Live Better
 
 

Is the ‘man flu’ struggle real?

Data reveals men are hit harder than women when it comes to the flu.

Man flu

The infamous ‘man flu’ might not be a myth, with Medibank Better Health Index data revealing men are hit harder than women when it comes to the flu.

According to the data, 21 per cent of Aussie men came down with the flu in 2015, compared to only 19 per cent of women.

Medibank’s Medical Director Dr Kevin Cheng adds that not only are men more susceptible to influenza– they may also experience more severe symptoms than women.

“Recent studies have shown that men may experience more severe flu symptoms than women, with testosterone being found to potentially weaken their immune response at a cellular level. Conversely, the female oestrogen hormone has been found to hold anti-viral qualities that could help women limit the replication of the virus in the body,” says Dr Cheng.

However Australian women seem to fare the worst when it comes to the common cold, with the data revealing 48 per cent of women suffered from a cold last year, compared with 43 per cent of men.

The good news? The Index reveals that on a national level, the incidence of the flu has steadily declined over the last eight years, from 26.5 per cent of Aussies contracting the virus in 2007  to only 19.9 per cent last year.

Dr Cheng says this data may reflect rising immunity as a result of better vaccination practices, cross-immunity from more regional travel across the Australian population, or the consistency of influenza viral strains prevalent from this past decade. However he points out that while we observe this trend in our health index that surveys Australians directly, flu incidence rates reported to the Health Department have been steady for the past five years.

Dr Cheng adds that with cold and flu season just around the corner, now is the time to get your health in check.

“If you were planning on getting a flu vaccination this year, get it done over the next few weeks so that your body has enough time to build up its immunity before winter really arrives.”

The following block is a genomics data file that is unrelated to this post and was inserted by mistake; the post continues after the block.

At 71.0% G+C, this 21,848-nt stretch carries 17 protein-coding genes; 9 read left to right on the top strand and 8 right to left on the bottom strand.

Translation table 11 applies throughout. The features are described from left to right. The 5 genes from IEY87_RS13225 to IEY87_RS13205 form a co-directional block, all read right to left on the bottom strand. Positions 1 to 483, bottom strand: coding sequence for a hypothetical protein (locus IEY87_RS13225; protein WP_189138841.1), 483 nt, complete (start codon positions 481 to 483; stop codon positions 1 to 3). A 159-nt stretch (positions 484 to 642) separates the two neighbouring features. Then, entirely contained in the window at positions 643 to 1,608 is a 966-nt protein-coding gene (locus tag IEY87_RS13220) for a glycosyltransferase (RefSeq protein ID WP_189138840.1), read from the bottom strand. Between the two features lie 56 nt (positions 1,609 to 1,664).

Tips on how to avoid catching a cold or flu this winter

  1. Wash your hands. We all know that washing your hands regularly helps prevent the spread of germs. But to ensure you’re never caught out, make sure you always have some hand sanitiser nearby wherever you go.
  2. Regular exercise. There are many health benefits to exercise, but when it comes to fighting off colds, increasing your heart rate has been found to strengthen your immune system and help your body fight off sickness.
  3. Get enough sleep. Sleep deprivation affects your body’s ability to work at its full capacity and fight off germs. It’s recommended you aim for around eight hours of sleep each night, depending on your age.

What to do if you come down with a cold or flu

  1.  Avoid exercising. If you’re feeling up to exercising, the general rule is that if your symptoms are above the neck, such as a blocked nose or sneezing, you should be fine. However if you’re coughing or have a temperature, it’s best to wait until your symptoms subside.
  2. Stay hydrated. Your body is best equipped to fight infection when it’s hydrated. Not only will it help replace the fluids lost while sick but it’ll also help relieve congestion.
  3. Warm liquids. Soups, broths and herbal teas not only soothe a sore throat, but also help symptoms like coughing and congestion. Find the perfect soup recipe here.
  4. Sleep, sleep, sleep. Your body needs time to rest and reboot, so try to put your feet up until your symptoms subside.
  5. See your doctor. If symptoms persist or worsen, make sure you visit your GP to get the situation checked out.

Is your daily commute be taking a toll on your health? Our data also found those with a long commute to work were more likely to suffer from the flu. Read more here.  

youtubeui-checkbox-tickui-checkbox-emptyui-checkbox-crosstwitterui-checkbox-tickWellbeing and mindfulness 1Physical Health 1Positive psychology 101 1Wellbeing and mindfulness 4All about gut health 1Understanding Genetics 4Planning for Pregnancy 2During Pregnancy 3The mind-gut connection 4The mind-gut connection 1New Parents 3Page 1Group 10During Pregnancy 2Page 1Physical Health 2Planning for Pregnancy 1Positive psychology 101 1Positive psychology 101 4Planning for Pregnancy 4Understanding Genetics 1Physical Health 4Planning for Pregnancy 3Nutrition 4New Parents 1New Parents 3 CopyMovement for your mind 4Wellbeing and mindfulness 2Nutrition 2sob-icon__mind-bodysob-icon__man-with-laptopAll about gut health 2Positive psychology 101 3Positive psychology 101 2Physical Health 3Wellbeing and mindfulness 3All about gut health 3genetics-changing-what-your-givenUnderstanding Genetics 2During Pregnancy 1Movement for your mind 2Movement for your mind 1Movement for your mind 3During Pregnancy 4